Charcot Foot

Also known as Charcot neuropathic osteoarthropathy, Charcot foot is a complication of diabetes that causes deformities in the foot and ankle. Symptoms include swelling, redness, and visible deformity.

Treatments for Charcot foot include assistive device use (to take the pressure off the affected joint) and custom shoes (to allow the joint to heal). Surgery is considered when other options have failed.

Diabetic Hand Syndrome

Diabetic hand syndrome, also known as diabetic cheiroarthropathy, is a complication of both type 1 and type 2 diabetes where finger movement is limited, and the hands become waxy and thick. Diabetic hand syndrome is more common in people with long-standing, uncontrolled diabetes.

Diffuse Idiopathic Skeletal Hyperostosis

Diffuse idiopathic skeletal hyperostosis (DISH), also called Forestier disease, is a type of arthritis that affects tendons and ligaments—mainly in the spine. DISH causes tissues to become calcified (hardened) and bone spurs to develop in areas of the spine that connect to bone.

DISH can also cause bone spurs in the hips, knees, shoulders, hands, and feet, and calcification of bones throughout the body. T2D, or any other condition that raises insulin, can cause a person to develop this condition.

Frozen Shoulder

Frozen shoulder, also known as adhesive capsulitis, results when ligaments around the shoulder become inflamed and stiff. Both inflammation and diabetes make routine healing harder, causing the shoulder joint to become so stiff that it can make the simplest activities­—like buttoning a shirt­—difficult. 

Frozen shoulder is a painful condition that could take months or years to resolve. It is treated with physical therapy, anti-inflammatory drugs, and corticosteroid injections. Research suggests people with unmanaged diabetes are five times more likely to have frozen shoulder in comparison to their peers without diabetes.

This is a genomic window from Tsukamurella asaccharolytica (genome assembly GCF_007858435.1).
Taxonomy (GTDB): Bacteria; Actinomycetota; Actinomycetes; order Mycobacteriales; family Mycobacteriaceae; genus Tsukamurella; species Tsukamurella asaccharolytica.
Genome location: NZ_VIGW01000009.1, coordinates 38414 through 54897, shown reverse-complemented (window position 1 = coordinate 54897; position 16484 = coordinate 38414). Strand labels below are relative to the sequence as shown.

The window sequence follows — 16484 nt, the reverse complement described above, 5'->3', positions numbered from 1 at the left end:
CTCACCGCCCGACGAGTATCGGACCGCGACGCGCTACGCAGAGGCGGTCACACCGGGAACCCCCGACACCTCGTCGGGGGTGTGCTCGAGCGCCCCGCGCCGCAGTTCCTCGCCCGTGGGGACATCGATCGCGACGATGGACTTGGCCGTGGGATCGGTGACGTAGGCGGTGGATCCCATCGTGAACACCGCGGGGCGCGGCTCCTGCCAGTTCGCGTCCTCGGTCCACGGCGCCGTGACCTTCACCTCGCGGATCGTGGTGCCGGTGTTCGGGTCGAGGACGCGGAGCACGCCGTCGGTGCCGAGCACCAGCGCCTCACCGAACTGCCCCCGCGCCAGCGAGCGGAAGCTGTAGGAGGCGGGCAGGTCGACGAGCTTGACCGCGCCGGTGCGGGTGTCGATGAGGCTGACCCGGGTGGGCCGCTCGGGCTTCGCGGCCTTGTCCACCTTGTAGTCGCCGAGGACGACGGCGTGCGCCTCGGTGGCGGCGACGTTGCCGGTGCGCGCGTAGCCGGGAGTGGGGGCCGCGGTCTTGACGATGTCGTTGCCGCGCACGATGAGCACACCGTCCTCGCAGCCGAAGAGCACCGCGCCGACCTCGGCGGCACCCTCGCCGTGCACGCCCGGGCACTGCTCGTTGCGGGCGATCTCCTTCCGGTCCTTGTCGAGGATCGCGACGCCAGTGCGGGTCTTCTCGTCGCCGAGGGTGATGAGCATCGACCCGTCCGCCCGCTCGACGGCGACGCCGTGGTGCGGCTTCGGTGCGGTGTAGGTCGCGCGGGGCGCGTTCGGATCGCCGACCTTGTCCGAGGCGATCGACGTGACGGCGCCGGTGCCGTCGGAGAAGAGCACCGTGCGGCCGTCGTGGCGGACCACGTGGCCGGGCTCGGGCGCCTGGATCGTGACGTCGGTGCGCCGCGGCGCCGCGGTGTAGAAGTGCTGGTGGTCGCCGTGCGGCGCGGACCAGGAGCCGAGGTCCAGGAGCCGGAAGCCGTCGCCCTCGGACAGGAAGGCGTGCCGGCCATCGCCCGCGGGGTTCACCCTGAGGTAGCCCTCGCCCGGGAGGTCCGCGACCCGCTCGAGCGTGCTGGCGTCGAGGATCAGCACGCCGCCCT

Dupuytren's Contracture

Dupuytren's contracture, also called palmar fascia, is a hand condition that gradually causes the connective tissues under the skin of the hand to become thick and severely scarred. While the disease is not always painful, it does restrict movement in the fingers and may cause them to curl and bend towards the palm.

Diabetes is a risk factor, and people with diabetes carry a 3.06 times higher risk for developing Dupuytren's. People withT1D have the highest risk for Dupuytren's contracture.

How Diabetes Affects Bone Health

Symptoms of diabetes-related musculoskeletal problems include joint pain, swelling, and stiffness, muscle pain, reduced ability to move joints, joint, and bone deformity, and a pins and needles sensation (uncomfortable tingling or pricking) in the arms, legs, hands, and feet.

It is crucial to let your healthcare provider know about any musculoskeletal symptoms you experience as early as possible.

Uncontrolled diabetes can lead to the breakdown of the musculoskeletal system, which includes your bones, joints, ligaments, and tendons. Diabetes is also linked to arthritis. The term arthritis refers to different types of conditions that cause painful inflammation and stiffness of the joints.

People with diabetes, especially those with T1D, tend to have a lower bone quality and increased risk for fractures. T1D affects young people when their bone mass is still growing. Peak bone mass is the maximum strength and density that bones can reach. Low peak bone mass increases the risk of osteoporosis as you age.